Seasonal affective disorder (SAD) responds rapidly and specifically to bright light therapy (BLT) (Lam & Tam, 2009). BLT is a form of chronotherapy that utilizes full spectrum ultraviolet-filtered white light as treatment (Partonen & Pandi-Perumal, 2010). During the winter months, individuals must sit in front of a 10,000 lux white light for approximately 30 minutes daily before dawn (Lam & Tam, 2009). Response to BLT generally occurs in one to two days and remission within two to four weeks (Lam & Tam, 2009). Side effects include headache, nausea, and eye strain, which can be mitigated by sitting farther from the light box (Terman & Terman, 2005). Generally these side effects are significantly more tolerable than side effects from antidepressant medication (Terman & Terman, 2005). BLT is a cost saving method of treatment compared to generic and non-generic medication when used for more than two years (Cheung et al., 2012). For example, the total cost of treatment for five years of annual depressive episodes is $600 for fluoxetine (Prozac) compared to $200 for BLT (Cheung et al., 2012).
BLT is the first line treatment for SAD and is recommended by the American Psychiatric Association as a safe adjunct and alternative to antidepressant medication (Golden et al., 2005). The two leading clinical practice guidelines for the treatment of MDD support the use of BLT as the initial method for preventing and addressing symptoms of SAD (Gelenberg et al., 2010; Mitchell et al., 2013). BLT requires a high-intensity light unit that is frequently not covered by insurance companies; therefore, some patients are unable to afford the out of pocket cost and resort to less effective and only initially less expensive treatment modalities.
Cheung, A., Dewa, C., Michalak, E. E., Brown, G., Levitt, A., Levitan, R. D., Enns, M. W., … & Lam, R. W. (2012). Direct health care costs of treating seasonal affective disorder: A comparison of light therapy and fluoxetine. Depression Research and Treatment, 2012, 1-6. doi:10.1155/2012/628434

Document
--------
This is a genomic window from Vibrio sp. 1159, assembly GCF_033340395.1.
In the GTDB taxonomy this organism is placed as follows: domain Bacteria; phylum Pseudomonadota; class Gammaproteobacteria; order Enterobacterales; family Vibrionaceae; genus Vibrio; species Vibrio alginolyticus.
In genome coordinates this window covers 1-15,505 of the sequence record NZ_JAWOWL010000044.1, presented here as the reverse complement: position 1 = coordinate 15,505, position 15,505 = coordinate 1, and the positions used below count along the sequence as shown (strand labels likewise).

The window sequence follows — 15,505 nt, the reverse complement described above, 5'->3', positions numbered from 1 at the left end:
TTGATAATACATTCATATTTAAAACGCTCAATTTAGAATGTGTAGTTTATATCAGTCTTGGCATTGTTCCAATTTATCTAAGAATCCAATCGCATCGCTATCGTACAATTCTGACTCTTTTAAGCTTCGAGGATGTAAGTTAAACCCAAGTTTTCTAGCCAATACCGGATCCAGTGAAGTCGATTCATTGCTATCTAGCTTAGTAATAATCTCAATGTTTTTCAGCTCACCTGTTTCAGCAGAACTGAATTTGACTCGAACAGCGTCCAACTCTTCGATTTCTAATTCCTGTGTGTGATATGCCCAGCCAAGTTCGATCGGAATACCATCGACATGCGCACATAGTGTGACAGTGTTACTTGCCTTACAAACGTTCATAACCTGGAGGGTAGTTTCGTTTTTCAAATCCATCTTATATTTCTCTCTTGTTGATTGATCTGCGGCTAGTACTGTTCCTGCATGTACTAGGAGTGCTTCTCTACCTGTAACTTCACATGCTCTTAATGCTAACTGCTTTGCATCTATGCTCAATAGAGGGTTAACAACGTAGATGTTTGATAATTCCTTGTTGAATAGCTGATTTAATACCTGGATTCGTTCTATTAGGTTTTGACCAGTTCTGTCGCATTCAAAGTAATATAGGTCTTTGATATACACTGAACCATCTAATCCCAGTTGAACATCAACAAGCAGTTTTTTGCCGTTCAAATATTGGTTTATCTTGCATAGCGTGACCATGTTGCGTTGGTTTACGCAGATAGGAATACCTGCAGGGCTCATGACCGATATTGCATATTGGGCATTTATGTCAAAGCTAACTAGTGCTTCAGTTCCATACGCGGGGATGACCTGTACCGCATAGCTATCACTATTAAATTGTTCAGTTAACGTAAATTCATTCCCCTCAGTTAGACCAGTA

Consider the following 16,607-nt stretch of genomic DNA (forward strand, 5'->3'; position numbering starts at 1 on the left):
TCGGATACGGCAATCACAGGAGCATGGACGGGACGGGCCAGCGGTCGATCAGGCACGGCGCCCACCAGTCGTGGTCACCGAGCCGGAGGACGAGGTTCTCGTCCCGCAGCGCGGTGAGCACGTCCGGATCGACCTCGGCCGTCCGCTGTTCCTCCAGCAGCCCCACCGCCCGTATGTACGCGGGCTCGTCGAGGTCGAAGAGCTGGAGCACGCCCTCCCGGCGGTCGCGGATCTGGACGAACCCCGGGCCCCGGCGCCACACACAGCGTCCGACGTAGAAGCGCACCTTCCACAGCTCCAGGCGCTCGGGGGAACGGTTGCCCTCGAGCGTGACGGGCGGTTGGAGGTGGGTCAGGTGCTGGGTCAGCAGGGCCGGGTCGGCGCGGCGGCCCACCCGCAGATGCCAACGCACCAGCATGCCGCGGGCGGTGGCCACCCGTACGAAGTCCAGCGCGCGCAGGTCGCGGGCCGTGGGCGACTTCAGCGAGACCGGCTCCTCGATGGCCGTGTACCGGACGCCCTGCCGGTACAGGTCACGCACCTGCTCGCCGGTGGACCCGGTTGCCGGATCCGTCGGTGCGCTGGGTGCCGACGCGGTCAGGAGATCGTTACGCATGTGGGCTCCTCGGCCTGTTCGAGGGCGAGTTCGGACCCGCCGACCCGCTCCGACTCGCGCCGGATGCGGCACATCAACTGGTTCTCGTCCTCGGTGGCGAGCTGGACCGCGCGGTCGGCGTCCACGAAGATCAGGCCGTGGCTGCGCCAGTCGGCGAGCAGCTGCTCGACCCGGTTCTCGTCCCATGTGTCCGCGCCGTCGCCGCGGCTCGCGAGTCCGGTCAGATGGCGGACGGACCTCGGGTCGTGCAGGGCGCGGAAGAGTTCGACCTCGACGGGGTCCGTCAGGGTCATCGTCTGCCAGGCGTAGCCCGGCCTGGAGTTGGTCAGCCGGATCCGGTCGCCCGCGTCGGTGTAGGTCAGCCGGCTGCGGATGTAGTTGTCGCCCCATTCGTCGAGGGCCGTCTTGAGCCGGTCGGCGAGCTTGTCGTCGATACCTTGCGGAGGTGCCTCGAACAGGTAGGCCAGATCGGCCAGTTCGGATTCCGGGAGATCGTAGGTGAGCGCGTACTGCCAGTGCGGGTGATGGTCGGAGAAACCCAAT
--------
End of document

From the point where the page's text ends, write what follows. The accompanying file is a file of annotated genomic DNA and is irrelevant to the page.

Gelenberg, A. J., Freenman, M. P., Markowitz, J.C., Rosenbaum, J. F., Thase, M. E., Trivedi, M. H., & Van Rhoads, R. S. (2010). Practice Guideline for the Treatment of Patients with Major Depressive Disorder. Retrieved from: http://www.psychiatryonline.com/pracGuide/pracGuideTopic_7.aspx.
Golden, R. N., Gaynes, B. N., Ekstrom, R. D., Hamer, R.M., Jacobsen, F. M., Suppes, T., Wisner, K. L., & Nemeroff, C. B. (2005). The efficacy of light therapy in the treatment of mood disorders: A review and meta-analysis of the evidence. Am J Psychiatry, 162, 656-662.
Mitchell, J., Trangle, M., Gabert, T., Kessler, D., Mack, N., Mallen, E.,…& Vincent, S. (2013). Health Care Guideline: Adult Depression in Primary Care Guideline. Institute for Clinical Systems Improvement. Retrieved from: https://www.icsi.org/guidelines__more/catalog_guidelines_and_more/catalog_guidelines/catalog_behavioral_health_guidelines/depression/
Lam, R. W., & Tam, E. M. (2009). A clinician’s guide to using light therapy. New York, NY: Cambridge University Press.
Partonen, T., & Pandi-Perumal, S. R. (2010). Seasonal affective disorder practice and research. New York, NY: Oxford University Press.
Terman, M., & Terman, J. S. (2005). Light therapy for seasonal and nonseasonal depression: Efficacy, protocol, safety, and side effects. CNS Spectrums, 10(8), 647-663.